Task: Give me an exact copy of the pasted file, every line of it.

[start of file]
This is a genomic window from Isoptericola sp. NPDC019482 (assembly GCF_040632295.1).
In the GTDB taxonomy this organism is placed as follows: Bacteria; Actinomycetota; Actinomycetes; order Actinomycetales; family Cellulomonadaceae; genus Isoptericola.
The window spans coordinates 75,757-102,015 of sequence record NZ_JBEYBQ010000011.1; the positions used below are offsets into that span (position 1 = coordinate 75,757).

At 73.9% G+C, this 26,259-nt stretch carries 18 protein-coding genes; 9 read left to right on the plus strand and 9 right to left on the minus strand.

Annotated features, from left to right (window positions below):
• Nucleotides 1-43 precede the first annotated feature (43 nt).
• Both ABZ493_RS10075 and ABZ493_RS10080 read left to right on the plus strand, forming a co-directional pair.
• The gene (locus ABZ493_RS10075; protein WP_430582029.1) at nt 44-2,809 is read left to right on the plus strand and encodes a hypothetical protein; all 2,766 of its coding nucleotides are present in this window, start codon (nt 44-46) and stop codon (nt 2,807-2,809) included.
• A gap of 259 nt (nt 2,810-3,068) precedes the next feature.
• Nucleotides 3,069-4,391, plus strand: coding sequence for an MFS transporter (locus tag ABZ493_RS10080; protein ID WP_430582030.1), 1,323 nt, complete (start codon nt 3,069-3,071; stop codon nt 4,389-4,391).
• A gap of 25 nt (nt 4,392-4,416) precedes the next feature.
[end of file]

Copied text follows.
This is a genomic window from Isoptericola sp. NPDC019482 (assembly GCF_040632295.1).
In the GTDB taxonomy this organism is placed as follows: Bacteria; Actinomycetota; Actinomycetes; order Actinomycetales; family Cellulomonadaceae; genus Isoptericola.
The window spans coordinates 75,757-102,015 of sequence record NZ_JBEYBQ010000011.1; the positions used below are offsets into that span (position 1 = coordinate 75,757).

At 73.9% G+C, this 26,259-nt stretch carries 18 protein-coding genes; 9 read left to right on the plus strand and 9 right to left on the minus strand.

Annotated features, from left to right (window positions below):
• Nucleotides 1-43 precede the first annotated feature (43 nt).
• Both ABZ493_RS10075 and ABZ493_RS10080 read left to right on the plus strand, forming a co-directional pair.
• The gene (locus ABZ493_RS10075; protein WP_430582029.1) at nt 44-2,809 is read left to right on the plus strand and encodes a hypothetical protein; all 2,766 of its coding nucleotides are present in this window, start codon (nt 44-46) and stop codon (nt 2,807-2,809) included.
• A gap of 259 nt (nt 2,810-3,068) precedes the next feature.
• Nucleotides 3,069-4,391, plus strand: coding sequence for an MFS transporter (locus tag ABZ493_RS10080; protein ID WP_430582030.1), 1,323 nt, complete (start codon nt 3,069-3,071; stop codon nt 4,389-4,391).
• A gap of 25 nt (nt 4,392-4,416) precedes the next feature.